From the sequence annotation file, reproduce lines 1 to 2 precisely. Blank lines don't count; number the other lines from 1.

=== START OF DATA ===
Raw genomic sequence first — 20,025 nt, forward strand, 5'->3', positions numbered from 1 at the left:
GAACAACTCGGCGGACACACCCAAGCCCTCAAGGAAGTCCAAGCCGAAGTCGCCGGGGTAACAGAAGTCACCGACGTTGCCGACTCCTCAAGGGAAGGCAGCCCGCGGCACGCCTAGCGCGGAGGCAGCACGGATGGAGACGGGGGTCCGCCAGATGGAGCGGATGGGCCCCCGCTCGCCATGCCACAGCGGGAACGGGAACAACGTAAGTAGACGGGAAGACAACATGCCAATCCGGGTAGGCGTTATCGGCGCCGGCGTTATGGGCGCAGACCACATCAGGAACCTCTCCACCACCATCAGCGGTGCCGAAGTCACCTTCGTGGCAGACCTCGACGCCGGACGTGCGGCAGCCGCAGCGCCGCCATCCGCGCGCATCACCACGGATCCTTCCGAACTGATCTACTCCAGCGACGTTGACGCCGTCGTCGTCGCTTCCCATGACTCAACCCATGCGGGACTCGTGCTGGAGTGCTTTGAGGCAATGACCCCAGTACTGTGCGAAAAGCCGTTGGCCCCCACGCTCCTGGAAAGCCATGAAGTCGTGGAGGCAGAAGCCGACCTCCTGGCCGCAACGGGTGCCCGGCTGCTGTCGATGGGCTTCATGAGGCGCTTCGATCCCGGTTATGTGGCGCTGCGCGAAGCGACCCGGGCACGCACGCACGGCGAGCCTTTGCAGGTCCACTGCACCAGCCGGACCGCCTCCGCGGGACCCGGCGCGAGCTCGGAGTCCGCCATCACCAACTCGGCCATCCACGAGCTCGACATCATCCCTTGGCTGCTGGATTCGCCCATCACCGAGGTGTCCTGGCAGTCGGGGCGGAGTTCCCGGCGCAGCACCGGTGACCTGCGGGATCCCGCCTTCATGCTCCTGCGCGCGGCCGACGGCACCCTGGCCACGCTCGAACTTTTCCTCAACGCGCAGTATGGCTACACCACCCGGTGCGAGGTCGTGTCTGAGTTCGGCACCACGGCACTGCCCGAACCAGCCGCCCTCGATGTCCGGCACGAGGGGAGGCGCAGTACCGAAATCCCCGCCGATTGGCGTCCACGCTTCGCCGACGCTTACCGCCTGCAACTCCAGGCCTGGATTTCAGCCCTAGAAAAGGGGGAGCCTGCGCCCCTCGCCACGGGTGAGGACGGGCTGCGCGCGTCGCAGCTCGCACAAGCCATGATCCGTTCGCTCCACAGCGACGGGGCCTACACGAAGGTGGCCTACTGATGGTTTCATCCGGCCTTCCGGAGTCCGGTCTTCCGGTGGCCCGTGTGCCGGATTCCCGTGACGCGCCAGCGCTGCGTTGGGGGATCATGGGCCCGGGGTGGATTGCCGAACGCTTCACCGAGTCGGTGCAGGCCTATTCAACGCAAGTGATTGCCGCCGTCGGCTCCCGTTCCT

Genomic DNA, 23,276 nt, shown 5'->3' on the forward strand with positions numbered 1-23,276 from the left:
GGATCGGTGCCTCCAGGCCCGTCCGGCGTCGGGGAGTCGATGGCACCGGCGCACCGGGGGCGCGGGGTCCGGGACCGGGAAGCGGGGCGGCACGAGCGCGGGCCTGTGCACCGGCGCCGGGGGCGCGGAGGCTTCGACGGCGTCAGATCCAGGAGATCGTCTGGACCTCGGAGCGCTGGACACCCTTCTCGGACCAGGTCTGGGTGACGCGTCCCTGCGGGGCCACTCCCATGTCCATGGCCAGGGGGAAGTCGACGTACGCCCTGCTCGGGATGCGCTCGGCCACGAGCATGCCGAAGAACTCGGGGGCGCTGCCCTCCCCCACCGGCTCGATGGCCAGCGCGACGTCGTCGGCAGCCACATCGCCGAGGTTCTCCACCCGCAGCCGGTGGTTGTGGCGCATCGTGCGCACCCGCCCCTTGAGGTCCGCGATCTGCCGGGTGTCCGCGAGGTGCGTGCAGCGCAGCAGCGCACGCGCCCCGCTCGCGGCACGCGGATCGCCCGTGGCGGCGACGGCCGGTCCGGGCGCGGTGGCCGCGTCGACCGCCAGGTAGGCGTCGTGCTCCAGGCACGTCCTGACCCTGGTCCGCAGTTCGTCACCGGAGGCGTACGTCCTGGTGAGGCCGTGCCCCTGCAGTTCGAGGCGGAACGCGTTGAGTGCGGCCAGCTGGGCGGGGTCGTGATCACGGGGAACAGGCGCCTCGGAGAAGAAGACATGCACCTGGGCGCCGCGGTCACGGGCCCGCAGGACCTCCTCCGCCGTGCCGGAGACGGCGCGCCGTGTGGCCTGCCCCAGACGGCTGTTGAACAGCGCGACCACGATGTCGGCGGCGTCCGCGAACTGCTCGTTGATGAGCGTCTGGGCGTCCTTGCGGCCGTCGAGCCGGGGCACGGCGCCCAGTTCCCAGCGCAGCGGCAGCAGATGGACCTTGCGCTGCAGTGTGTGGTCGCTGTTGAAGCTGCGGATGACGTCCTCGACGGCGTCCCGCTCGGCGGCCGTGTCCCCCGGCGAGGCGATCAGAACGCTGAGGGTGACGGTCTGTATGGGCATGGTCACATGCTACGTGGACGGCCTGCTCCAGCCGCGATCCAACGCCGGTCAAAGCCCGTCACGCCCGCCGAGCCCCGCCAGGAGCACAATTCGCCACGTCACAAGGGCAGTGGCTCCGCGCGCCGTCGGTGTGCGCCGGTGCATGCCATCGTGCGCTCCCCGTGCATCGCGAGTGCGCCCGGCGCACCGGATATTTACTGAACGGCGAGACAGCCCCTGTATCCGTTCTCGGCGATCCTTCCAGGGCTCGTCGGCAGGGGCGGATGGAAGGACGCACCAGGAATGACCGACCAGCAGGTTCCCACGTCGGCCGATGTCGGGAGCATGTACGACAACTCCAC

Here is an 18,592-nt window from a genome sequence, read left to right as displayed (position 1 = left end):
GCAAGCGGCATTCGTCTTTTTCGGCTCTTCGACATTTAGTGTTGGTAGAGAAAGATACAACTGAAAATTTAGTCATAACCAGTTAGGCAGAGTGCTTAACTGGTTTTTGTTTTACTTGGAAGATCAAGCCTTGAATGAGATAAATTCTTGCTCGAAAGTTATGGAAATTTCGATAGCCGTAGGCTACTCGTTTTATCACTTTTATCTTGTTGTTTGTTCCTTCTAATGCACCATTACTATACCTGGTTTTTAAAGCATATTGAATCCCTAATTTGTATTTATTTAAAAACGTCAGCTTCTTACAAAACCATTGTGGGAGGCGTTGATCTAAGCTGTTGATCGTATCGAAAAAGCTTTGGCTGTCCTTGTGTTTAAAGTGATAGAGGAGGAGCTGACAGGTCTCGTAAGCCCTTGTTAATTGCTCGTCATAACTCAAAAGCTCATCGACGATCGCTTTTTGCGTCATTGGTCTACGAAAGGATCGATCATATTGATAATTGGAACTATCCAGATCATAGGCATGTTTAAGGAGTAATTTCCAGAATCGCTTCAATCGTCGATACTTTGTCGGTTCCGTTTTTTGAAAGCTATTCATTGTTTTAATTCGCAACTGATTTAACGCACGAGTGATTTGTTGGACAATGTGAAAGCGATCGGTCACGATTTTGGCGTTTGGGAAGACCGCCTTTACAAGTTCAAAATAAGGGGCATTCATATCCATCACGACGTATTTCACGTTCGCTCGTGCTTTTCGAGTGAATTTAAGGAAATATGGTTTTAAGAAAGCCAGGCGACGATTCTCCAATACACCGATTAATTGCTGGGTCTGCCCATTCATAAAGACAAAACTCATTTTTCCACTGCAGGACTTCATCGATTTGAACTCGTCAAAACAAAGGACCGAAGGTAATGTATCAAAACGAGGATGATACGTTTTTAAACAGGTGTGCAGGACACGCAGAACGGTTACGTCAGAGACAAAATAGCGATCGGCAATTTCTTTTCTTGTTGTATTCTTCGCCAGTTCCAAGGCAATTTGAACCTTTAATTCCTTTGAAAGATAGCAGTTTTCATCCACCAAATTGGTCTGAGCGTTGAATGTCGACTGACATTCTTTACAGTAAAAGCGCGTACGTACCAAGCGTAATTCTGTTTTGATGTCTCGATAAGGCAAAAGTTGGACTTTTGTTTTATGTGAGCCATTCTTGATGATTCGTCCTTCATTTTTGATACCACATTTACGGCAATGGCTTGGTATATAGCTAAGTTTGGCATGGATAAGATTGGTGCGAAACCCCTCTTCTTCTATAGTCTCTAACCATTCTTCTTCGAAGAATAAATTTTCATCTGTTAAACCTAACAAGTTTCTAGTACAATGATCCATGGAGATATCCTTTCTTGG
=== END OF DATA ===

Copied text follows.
Raw genomic sequence first — 20,025 nt, forward strand, 5'->3', positions numbered from 1 at the left:
GAACAACTCGGCGGACACACCCAAGCCCTCAAGGAAGTCCAAGCCGAAGTCGCCGGGGTAACAGAAGTCACCGACGTTGCCGACTCCTCAAGGGAAGGCAGCCCGCGGCACGCCTAGCGCGGAGGCAGCACGGATGGAGACGGGGGTCCGCCAGATGGAGCGGATGGGCCCCCGCTCGCCATGCCACAGCGGGAACGGGAACAACGTAAGTAGACGGGAAGACAACATGCCAATCCGGGTAGGCGTTATCGGCGCCGGCGTTATGGGCGCAGACCACATCAGGAACCTCTCCACCACCATCAGCGGTGCCGAAGTCACCTTCGTGGCAGACCTCGACGCCGGACGTGCGGCAGCCGCAGCGCCGCCATCCGCGCGCATCACCACGGATCCTTCCGAACTGATCTACTCCAGCGACGTTGACGCCGTCGTCGTCGCTTCCCATGACTCAACCCATGCGGGACTCGTGCTGGAGTGCTTTGAGGCAATGACCCCAGTACTGTGCGAAAAGCCGTTGGCCCCCACGCTCCTGGAAAGCCATGAAGTCGTGGAGGCAGAAGCCGACCTCCTGGCCGCAACGGGTGCCCGGCTGCTGTCGATGGGCTTCATGAGGCGCTTCGATCCCGGTTATGTGGCGCTGCGCGAAGCGACCCGGGCACGCACGCACGGCGAGCCTTTGCAGGTCCACTGCACCAGCCGGACCGCCTCCGCGGGACCCGGCGCGAGCTCGGAGTCCGCCATCACCAACTCGGCCATCCACGAGCTCGACATCATCCCTTGGCTGCTGGATTCGCCCATCACCGAGGTGTCCTGGCAGTCGGGGCGGAGTTCCCGGCGCAGCACCGGTGACCTGCGGGATCCCGCCTTCATGCTCCTGCGCGCGGCCGACGGCACCCTGGCCACGCTCGAACTTTTCCTCAACGCGCAGTATGGCTACACCACCCGGTGCGAGGTCGTGTCTGAGTTCGGCACCACGGCACTGCCCGAACCAGCCGCCCTCGATGTCCGGCACGAGGGGAGGCGCAGTACCGAAATCCCCGCCGATTGGCGTCCACGCTTCGCCGACGCTTACCGCCTGCAACTCCAGGCCTGGATTTCAGCCCTAGAAAAGGGGGAGCCTGCGCCCCTCGCCACGGGTGAGGACGGGCTGCGCGCGTCGCAGCTCGCACAAGCCATGATCCGTTCGCTCCACAGCGACGGGGCCTACACGAAGGTGGCCTACTGATGGTTTCATCCGGCCTTCCGGAGTCCGGTCTTCCGGTGGCCCGTGTGCCGGATTCCCGTGACGCGCCAGCGCTGCGTTGGGGGATCATGGGCCCGGGGTGGATTGCCGAACGCTTCACCGAGTCGGTGCAGGCCTATTCAACGCAAGTGATTGCCGCCGTCGGCTCCCGTTCCT